From the analysis, researchers found that healthy teens (ages 13 to 16 years old) who slept less than 6.5 hours a night were 2.5 times more likely to have elevated blood pressure compared to those who slept longer.
In addition, those with poor sleep, or low sleep efficiency - having trouble falling asleep or staying asleep - had, on average, 4 mm Hg higher systolic blood pressure (the top number) and were 3.5 times more likely to have prehypertension or hypertension than their peers who slept well.
Untreated high blood pressure can increase the risk for stroke and other cardiovascular diseases later in life.
"Sleep Quality and Elevated Blood Pressure in Adolescents" is published online in the August 19 issue of Circulation: Journal of the American Heart Association.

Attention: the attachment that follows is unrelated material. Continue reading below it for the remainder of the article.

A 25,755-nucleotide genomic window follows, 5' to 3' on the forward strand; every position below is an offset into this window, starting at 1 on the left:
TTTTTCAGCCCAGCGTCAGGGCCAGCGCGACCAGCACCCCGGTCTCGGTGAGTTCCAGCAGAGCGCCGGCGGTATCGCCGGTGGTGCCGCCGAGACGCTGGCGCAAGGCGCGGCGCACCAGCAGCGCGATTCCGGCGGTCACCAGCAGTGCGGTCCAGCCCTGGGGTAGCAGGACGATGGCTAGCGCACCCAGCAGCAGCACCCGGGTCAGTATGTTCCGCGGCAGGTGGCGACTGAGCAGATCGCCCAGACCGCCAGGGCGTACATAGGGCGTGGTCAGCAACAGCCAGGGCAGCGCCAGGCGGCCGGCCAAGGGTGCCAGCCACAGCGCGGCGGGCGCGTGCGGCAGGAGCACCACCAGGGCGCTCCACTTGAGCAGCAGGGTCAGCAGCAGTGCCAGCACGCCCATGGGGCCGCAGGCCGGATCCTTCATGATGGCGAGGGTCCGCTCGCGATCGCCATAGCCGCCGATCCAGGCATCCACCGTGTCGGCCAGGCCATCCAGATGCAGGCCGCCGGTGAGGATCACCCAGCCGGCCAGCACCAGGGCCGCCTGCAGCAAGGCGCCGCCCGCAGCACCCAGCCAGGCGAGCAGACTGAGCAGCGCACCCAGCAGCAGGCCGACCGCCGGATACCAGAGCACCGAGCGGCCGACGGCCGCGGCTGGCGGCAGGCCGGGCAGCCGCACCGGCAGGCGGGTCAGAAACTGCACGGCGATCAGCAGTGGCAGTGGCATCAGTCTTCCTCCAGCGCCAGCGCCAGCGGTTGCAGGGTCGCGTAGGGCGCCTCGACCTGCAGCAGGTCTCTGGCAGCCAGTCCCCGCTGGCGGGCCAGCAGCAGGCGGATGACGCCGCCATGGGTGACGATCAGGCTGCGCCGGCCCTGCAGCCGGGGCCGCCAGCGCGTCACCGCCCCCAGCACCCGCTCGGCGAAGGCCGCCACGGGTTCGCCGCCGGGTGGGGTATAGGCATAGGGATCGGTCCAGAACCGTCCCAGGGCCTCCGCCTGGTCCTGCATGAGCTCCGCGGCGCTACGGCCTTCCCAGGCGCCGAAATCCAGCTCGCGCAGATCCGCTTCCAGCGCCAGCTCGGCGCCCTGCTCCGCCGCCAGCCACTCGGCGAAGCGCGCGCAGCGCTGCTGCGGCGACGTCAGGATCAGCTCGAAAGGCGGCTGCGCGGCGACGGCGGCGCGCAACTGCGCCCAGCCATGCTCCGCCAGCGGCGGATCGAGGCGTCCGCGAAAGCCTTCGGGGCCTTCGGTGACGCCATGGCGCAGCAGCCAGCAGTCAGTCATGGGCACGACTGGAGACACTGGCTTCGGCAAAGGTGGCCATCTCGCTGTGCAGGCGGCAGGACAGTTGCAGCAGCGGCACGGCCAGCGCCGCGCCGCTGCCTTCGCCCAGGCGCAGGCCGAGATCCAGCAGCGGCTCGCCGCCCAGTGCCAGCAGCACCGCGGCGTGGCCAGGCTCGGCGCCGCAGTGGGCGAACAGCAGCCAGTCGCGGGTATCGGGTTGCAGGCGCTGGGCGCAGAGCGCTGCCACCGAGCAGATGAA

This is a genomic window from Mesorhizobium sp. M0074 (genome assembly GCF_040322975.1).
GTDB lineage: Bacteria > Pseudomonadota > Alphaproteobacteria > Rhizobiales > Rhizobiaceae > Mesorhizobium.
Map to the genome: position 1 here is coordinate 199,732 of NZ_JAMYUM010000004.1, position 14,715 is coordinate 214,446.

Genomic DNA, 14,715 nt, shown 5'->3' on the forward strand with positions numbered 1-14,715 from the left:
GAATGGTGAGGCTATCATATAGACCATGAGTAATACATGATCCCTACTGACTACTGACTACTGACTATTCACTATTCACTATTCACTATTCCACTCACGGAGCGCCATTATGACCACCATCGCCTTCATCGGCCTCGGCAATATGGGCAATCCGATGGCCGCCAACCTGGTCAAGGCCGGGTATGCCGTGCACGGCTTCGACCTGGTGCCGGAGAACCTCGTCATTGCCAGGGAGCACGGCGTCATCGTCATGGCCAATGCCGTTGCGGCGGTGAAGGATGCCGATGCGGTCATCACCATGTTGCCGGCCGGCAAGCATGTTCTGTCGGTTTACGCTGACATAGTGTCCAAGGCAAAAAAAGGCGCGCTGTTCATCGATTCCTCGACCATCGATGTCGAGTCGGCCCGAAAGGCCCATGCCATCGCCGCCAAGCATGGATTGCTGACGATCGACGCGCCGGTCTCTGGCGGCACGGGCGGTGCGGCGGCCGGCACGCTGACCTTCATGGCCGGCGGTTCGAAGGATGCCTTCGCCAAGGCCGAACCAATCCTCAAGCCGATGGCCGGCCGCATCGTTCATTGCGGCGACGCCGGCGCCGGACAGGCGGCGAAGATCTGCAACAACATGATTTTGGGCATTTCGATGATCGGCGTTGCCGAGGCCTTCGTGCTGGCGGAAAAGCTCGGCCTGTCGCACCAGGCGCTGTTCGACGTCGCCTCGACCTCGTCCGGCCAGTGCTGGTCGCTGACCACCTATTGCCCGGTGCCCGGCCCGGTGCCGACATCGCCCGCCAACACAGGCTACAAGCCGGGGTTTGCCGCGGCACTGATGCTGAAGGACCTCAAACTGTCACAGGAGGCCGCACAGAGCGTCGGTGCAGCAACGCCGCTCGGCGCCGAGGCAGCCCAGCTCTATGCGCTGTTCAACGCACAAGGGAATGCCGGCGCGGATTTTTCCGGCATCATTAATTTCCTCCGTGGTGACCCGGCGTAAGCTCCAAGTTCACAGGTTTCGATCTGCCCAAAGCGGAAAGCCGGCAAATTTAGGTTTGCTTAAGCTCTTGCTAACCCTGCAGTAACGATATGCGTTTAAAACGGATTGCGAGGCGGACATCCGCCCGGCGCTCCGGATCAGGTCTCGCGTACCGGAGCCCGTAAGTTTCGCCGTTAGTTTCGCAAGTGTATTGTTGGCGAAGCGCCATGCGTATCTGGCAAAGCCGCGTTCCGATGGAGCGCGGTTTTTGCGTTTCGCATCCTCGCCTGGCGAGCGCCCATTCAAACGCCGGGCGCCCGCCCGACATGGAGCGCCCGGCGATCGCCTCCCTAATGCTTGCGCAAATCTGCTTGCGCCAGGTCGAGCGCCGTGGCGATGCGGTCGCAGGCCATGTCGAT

The findings are from a cross-sectional analysis of 238 adolescents ages 13 to 16 years old (average age of 14) enrolled in the Cleveland Children's Sleep and Health Study.
Sleep efficiency and duration was evaluated at home for three to seven nights, where teens completed a daily sleep log and wore a wrist device that measures movement to determine sleep and wake cycles.
Participants also spent one night in a clinical sleep lab, where, in addition to assessing sleep with standard devices, staff measured blood pressure nine times throughout their visit.
Participants did not have sleep-disordered breathing or other known health conditions.
Results were adjusted for gender, body mass index (an indicator of overweight or obesity), and socioeconomic status.